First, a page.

adjective (abler, ablest)
- When you add in council tax and other bills we know we wouldn't be able to afford that.
- The morning journey was relaxing and I was able to read a lot that will help me at work.
- Participants do not need to be able to read music or to have sung with a choir before.
- Born into a noble family, Neroccio was one of the most able artists of late 15th-century Siena.
- Abler students would do well to supplement Post's book with Bell's ‘Elizabethan Women and Poetry of Courtship’.
- Two of the abler young novelists of the time, Evelyn Waugh and Graham Greene, were converts to Roman Catholicism.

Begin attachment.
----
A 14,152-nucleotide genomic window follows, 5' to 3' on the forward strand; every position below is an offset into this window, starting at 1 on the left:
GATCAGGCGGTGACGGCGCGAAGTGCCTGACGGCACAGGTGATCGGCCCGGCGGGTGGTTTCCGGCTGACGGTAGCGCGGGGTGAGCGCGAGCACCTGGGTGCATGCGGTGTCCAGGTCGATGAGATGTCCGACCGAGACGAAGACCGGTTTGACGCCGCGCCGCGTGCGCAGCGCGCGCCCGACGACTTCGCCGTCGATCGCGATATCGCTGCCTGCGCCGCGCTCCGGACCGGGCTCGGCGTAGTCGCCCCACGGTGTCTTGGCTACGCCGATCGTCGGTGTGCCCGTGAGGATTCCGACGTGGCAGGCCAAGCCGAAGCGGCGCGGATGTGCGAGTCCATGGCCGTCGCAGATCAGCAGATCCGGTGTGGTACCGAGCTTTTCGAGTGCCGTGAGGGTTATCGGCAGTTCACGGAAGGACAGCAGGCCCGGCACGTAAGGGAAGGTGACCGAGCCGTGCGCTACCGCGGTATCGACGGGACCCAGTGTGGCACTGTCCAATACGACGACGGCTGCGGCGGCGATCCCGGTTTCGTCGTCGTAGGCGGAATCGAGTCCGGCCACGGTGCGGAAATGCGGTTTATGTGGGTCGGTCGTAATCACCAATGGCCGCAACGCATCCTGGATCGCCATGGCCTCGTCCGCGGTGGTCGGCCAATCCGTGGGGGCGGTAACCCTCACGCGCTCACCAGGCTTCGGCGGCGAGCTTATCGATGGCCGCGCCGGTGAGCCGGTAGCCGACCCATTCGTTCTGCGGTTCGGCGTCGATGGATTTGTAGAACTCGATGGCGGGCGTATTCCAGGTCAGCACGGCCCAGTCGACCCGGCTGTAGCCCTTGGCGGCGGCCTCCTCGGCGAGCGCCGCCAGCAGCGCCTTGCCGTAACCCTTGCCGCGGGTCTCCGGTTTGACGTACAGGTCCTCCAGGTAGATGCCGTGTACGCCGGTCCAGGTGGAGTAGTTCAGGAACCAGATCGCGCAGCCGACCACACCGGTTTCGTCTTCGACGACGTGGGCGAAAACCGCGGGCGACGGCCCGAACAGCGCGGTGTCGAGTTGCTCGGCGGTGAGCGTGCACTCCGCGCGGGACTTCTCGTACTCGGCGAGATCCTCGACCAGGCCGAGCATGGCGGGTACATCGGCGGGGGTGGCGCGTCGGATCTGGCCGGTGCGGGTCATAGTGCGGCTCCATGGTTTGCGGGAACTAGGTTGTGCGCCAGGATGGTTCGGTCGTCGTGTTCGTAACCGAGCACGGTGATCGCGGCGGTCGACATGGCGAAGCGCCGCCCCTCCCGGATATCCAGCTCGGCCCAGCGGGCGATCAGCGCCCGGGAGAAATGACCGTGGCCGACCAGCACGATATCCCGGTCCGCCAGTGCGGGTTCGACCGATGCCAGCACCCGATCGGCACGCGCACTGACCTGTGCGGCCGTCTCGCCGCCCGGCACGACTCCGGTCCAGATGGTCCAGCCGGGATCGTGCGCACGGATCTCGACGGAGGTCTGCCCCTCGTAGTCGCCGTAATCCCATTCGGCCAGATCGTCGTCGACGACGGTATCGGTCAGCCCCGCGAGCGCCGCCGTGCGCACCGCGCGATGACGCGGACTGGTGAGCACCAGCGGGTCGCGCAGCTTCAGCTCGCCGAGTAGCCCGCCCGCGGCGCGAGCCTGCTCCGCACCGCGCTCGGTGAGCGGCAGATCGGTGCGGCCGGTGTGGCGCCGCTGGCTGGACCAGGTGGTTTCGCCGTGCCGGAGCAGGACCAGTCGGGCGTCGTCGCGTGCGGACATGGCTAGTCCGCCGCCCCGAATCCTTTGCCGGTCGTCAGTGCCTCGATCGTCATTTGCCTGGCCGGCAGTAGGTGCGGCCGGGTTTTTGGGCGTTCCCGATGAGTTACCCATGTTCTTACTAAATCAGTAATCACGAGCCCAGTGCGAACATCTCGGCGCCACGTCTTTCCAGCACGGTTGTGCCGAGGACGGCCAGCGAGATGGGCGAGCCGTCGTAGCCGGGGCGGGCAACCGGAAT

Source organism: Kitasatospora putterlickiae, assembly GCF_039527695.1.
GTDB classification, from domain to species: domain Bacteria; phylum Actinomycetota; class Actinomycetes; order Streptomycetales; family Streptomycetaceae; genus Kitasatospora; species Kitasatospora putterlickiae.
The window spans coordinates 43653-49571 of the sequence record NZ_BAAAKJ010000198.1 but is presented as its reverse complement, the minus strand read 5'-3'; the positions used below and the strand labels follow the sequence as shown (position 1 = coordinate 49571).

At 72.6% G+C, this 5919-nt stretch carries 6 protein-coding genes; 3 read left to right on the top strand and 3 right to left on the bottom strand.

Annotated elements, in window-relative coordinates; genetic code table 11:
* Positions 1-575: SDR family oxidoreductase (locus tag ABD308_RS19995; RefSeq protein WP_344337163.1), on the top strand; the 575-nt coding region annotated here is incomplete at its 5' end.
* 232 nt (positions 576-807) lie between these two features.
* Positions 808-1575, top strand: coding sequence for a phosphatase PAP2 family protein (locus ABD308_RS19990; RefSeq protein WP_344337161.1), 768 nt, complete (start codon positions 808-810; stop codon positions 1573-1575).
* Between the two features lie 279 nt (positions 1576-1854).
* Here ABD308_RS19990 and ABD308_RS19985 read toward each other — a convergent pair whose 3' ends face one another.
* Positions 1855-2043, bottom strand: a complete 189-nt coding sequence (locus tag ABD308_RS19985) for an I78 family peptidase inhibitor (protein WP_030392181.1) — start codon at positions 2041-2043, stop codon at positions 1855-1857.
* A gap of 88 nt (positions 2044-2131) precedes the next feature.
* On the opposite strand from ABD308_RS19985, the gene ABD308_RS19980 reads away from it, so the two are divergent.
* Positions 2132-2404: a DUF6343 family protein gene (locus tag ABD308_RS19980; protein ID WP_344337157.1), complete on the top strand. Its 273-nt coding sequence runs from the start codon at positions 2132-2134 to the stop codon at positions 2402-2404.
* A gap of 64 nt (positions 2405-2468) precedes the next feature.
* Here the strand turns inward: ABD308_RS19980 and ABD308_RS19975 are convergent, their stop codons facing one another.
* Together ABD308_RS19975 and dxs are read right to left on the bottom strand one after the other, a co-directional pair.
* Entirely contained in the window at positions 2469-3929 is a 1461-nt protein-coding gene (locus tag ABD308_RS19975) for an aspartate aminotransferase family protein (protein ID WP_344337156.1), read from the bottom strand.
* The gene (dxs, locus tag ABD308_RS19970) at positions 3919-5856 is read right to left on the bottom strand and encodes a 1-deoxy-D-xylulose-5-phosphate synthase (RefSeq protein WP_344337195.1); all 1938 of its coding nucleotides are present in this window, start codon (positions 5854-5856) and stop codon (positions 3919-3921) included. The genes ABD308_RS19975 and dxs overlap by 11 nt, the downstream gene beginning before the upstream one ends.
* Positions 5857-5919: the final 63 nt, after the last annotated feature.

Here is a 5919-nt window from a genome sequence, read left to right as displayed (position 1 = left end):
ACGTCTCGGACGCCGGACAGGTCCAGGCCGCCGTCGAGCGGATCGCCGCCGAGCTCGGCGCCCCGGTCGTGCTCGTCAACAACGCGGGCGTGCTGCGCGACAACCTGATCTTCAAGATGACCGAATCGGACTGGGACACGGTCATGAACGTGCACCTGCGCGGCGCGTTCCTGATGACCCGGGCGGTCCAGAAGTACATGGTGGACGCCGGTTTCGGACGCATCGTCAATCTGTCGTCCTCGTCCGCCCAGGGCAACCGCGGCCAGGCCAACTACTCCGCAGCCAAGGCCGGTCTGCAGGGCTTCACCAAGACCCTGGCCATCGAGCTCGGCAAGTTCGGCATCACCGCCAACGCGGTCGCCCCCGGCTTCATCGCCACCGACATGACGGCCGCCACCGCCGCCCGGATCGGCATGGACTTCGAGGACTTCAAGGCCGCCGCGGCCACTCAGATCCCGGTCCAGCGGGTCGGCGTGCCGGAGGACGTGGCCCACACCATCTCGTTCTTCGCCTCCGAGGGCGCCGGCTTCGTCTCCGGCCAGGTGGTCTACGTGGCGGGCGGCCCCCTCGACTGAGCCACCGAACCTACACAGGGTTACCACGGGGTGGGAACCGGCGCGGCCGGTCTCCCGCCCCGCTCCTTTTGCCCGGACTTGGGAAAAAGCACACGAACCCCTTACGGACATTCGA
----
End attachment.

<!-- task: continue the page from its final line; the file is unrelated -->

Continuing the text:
Late Middle English (also in the sense 'easy to use, suitable'): from Old French hable, from Latin habilis 'handy', from habere 'to hold'.
In the past able had the senses ‘easy to use’ and ‘suitable’ as well as the more familiar sense ‘having the qualifications or means’ to do something. It comes from Latin habilis ‘handy’ from habere ‘to hold’. The jargon term abled, as in differently abled was formed in the 1980s from disabled (late 16th century), from able with the negative dis- in front.
Words that rhyme with ableAbel, Babel, cable, enable, fable, gable, label, Mabel, sable, stable, table
For editors and proofreaders
Line breaks: able
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